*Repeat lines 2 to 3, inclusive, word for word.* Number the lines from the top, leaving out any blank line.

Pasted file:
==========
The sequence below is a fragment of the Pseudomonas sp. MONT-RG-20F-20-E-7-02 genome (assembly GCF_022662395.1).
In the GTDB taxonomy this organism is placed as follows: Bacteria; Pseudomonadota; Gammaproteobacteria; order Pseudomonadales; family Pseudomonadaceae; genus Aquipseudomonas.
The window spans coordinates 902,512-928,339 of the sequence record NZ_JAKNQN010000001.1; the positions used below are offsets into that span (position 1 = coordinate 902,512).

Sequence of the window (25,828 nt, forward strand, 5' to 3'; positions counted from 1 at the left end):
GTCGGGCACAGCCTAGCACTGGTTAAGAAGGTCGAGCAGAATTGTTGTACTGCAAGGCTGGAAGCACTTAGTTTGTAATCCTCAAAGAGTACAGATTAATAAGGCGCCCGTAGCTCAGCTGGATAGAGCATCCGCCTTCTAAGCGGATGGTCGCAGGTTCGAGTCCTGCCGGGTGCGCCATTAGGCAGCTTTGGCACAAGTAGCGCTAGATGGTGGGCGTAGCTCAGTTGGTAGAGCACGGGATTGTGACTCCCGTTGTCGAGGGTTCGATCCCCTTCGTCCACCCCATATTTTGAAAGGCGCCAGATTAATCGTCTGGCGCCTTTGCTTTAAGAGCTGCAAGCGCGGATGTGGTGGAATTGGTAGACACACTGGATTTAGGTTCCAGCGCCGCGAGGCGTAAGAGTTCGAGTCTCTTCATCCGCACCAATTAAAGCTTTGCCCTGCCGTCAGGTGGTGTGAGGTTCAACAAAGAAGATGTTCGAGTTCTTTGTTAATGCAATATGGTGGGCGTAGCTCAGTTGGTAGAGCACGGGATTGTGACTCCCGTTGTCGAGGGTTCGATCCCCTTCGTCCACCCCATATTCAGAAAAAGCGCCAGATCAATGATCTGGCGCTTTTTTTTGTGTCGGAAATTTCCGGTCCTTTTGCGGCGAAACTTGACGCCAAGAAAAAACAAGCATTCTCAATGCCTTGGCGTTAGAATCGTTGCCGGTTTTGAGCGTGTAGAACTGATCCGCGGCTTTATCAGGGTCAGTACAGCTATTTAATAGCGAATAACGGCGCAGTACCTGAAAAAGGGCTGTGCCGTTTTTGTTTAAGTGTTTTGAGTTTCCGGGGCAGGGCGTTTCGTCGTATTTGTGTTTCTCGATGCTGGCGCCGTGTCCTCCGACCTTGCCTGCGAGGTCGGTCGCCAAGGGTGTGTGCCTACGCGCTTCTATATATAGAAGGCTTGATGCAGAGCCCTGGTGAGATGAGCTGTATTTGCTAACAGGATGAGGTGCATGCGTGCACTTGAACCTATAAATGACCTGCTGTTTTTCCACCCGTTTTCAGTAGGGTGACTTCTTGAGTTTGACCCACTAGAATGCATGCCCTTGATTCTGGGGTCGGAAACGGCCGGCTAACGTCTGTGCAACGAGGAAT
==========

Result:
In the GTDB taxonomy this organism is placed as follows: Bacteria; Pseudomonadota; Gammaproteobacteria; order Pseudomonadales; family Pseudomonadaceae; genus Aquipseudomonas.
The window spans coordinates 902,512-928,339 of the sequence record NZ_JAKNQN010000001.1; the positions used below are offsets into that span (position 1 = coordinate 902,512).